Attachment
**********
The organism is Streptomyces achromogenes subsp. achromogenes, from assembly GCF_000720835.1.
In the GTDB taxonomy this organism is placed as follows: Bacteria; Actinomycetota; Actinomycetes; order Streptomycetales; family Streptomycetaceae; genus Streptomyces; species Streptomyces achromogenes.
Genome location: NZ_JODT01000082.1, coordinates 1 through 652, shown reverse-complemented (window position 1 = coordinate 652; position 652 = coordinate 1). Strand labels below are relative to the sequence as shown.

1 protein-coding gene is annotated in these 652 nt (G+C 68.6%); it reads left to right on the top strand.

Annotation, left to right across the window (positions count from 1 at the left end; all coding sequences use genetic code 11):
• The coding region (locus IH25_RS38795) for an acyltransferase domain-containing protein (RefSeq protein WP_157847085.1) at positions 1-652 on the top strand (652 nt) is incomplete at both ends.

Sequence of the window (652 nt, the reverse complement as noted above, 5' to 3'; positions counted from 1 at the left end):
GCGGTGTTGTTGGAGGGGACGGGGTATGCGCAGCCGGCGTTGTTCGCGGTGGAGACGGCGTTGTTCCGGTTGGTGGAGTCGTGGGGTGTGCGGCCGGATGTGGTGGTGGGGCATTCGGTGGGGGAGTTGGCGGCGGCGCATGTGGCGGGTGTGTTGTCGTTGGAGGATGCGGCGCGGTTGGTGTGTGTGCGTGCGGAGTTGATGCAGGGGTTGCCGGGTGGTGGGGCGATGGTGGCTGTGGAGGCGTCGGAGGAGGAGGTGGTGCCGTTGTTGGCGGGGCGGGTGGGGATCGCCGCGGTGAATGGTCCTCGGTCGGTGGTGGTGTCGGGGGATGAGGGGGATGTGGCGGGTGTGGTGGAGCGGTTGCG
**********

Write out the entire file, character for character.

The organism is Streptomyces achromogenes subsp. achromogenes, from assembly GCF_000720835.1.
In the GTDB taxonomy this organism is placed as follows: Bacteria; Actinomycetota; Actinomycetes; order Streptomycetales; family Streptomycetaceae; genus Streptomyces; species Streptomyces achromogenes.
Genome location: NZ_JODT01000082.1, coordinates 1 through 652, shown reverse-complemented (window position 1 = coordinate 652; position 652 = coordinate 1). Strand labels below are relative to the sequence as shown.

1 protein-coding gene is annotated in these 652 nt (G+C 68.6%); it reads left to right on the top strand.

Annotation, left to right across the window (positions count from 1 at the left end; all coding sequences use genetic code 11):
• The coding region (locus IH25_RS38795) for an acyltransferase domain-containing protein (RefSeq protein WP_157847085.1) at positions 1-652 on the top strand (652 nt) is incomplete at both ends.

Sequence of the window (652 nt, the reverse complement as noted above, 5' to 3'; positions counted from 1 at the left end):
GCGGTGTTGTTGGAGGGGACGGGGTATGCGCAGCCGGCGTTGTTCGCGGTGGAGACGGCGTTGTTCCGGTTGGTGGAGTCGTGGGGTGTGCGGCCGGATGTGGTGGTGGGGCATTCGGTGGGGGAGTTGGCGGCGGCGCATGTGGCGGGTGTGTTGTCGTTGGAGGATGCGGCGCGGTTGGTGTGTGTGCGTGCGGAGTTGATGCAGGGGTTGCCGGGTGGTGGGGCGATGGTGGCTGTGGAGGCGTCGGAGGAGGAGGTGGTGCCGTTGTTGGCGGGGCGGGTGGGGATCGCCGCGGTGAATGGTCCTCGGTCGGTGGTGGTGTCGGGGGATGAGGGGGATGTGGCGGGTGTGGTGGAGCGGTTGCG